Method for block level file joining and splitting for efficient multimedia data processing

Processing data of a first file of a processing system may be accomplished by splitting the first file into the first file and another file at the location of a split offset without copying the files; repeating the splitting of the first file a number of times using a specified split offset for each split file operation to create a plurality of files; joining the first file and a selected one of the plurality of files having desired data into the first file without copying the files; and repeating the joining of the first file and selected ones of the plurality of files to reconstruct the first file, the first file including only desired data after all join operations are completed.

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Description

BACKGROUND

1. Field

The present invention relates generally to file systems in a processing system and, more specifically, to processing multimedia data using file joining and splitting operations.

2. Description

Generation of large multimedia files has become commonplace. In some streaming media applications, huge multimedia data files may be generated by capturing streaming audio and/or video from a capture device (such as a digital video camera) or by receiving audio and/or video data over a communications medium. In one example, a personal video recorder (PVR) may create a streaming Motion Picture Experts Group (MPEG) file from a television (TV) tuner device. The rate of data capture may vary from 1.15 Mbps to 9.5 Mbps or more. The size of such streaming media files may be in the range of 700 MB to 4 GB (or more) for approximately one hour of a TV program, depending on stream quality. These files are typically stored on a storage device in the PVR or on another processing system.

Users often want to be able to edit these huge files. For example, when a TV program is recorded on the PVR's storage device, the user may want to delete the commercials or erase portions of the program that the user has already viewed. To support this activity, common reconstruction tools (also called “stripping” tools) process the streamed media files and remove the unwanted sections by creating a new file that includes only the desired content. This processing typically includes creating a new output file with a restructured header of the streaming media file, copying selected Group of Pictures (GOP) frames (i.e., I, B, or P frames for MPEG data streams) from these files to the newly created output file, and optionally refining the transition between remaining sections.

However, such editing is very slow because of the extensive file copying involved, and is very inefficient in terms of storage because even removing small parts of a large multimedia file results in large file copy operations. Thus, more efficient techniques are desired.

BRIEF DESCRIPTION OF THE DRAWINGS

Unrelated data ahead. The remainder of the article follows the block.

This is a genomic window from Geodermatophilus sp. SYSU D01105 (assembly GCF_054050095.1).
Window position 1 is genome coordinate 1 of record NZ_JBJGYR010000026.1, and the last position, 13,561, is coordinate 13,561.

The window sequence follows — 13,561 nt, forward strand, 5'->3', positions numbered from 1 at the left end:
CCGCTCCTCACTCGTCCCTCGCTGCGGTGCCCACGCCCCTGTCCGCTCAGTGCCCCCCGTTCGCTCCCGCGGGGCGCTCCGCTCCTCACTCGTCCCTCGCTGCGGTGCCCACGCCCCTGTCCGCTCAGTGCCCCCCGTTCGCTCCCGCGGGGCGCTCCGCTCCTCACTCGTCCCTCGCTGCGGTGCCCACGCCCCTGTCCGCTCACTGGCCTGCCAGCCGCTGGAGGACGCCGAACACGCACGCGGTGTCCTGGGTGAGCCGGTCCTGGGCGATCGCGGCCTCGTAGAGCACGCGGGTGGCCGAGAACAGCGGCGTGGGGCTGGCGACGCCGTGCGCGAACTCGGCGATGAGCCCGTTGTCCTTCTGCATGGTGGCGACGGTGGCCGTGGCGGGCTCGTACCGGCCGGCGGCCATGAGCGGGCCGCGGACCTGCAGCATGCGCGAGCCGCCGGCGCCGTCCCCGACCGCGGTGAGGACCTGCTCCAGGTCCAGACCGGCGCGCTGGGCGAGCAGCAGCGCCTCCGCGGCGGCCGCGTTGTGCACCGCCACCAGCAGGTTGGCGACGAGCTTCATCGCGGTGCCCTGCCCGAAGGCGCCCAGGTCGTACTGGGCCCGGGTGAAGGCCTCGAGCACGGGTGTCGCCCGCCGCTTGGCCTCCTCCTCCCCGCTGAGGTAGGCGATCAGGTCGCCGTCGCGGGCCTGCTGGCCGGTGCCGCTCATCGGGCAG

The features and advantages of the present invention will become apparent from the following detailed description of the present invention in which:

FIG. 1 is a diagram illustrating a file node and data blocks according to an embodiment of the present invention;

FIG. 2 is a diagram illustrating joining files according to an embodiment of the present invention;

FIG. 3 is a diagram illustrating splitting a file according to an embodiment of the present invention;

FIG. 4 is a diagram illustrating a file node and data blocks after a file split according to an embodiment of the present invention;

FIG. 5 is a diagram illustrating a software stack according to an embodiment of the present invention;

FIG. 6 is a flow diagram of a data processing operation according to an embodiment of the present invention;

FIG. 7 is a diagram of an example of splitting a file according to an embodiment of the present invention; and

FIG. 8 is a diagram of an example of joining files according to an embodiment of the present invention.

DETAILED DESCRIPTION

Embodiments of the present invention comprise new elementary file system operations that provide for the fast and efficient reconstruction of large data files. These file system operations may be supported by a file system driver or an operating system (OS) of a processing system. In at least one embodiment, the data files comprise multimedia data in a format such as MPEG-2 or MPEG-4, although other types of data and other formats may also be used.

Reference in the specification to “one embodiment” or “an embodiment” of the present invention means that a particular feature, structure or characteristic described in connection with the embodiment is included in at least one embodiment of the present invention. Thus, the appearances of the phrase “in one embodiment” appearing in various places throughout the specification are not necessarily all referring to the same embodiment.

Efficient streaming media file reconstruction (or other data file manipulation operations) should provide for the elimination of unwanted sections of data (such as the prolog, epilog, or internal sections (such as commercial content), for example). In embodiments of the present invention, these file system operations are designed to have a minimal copy overhead, while performing only necessary block management operations. These block management operations may be related to the file system allocation tables used by the OS.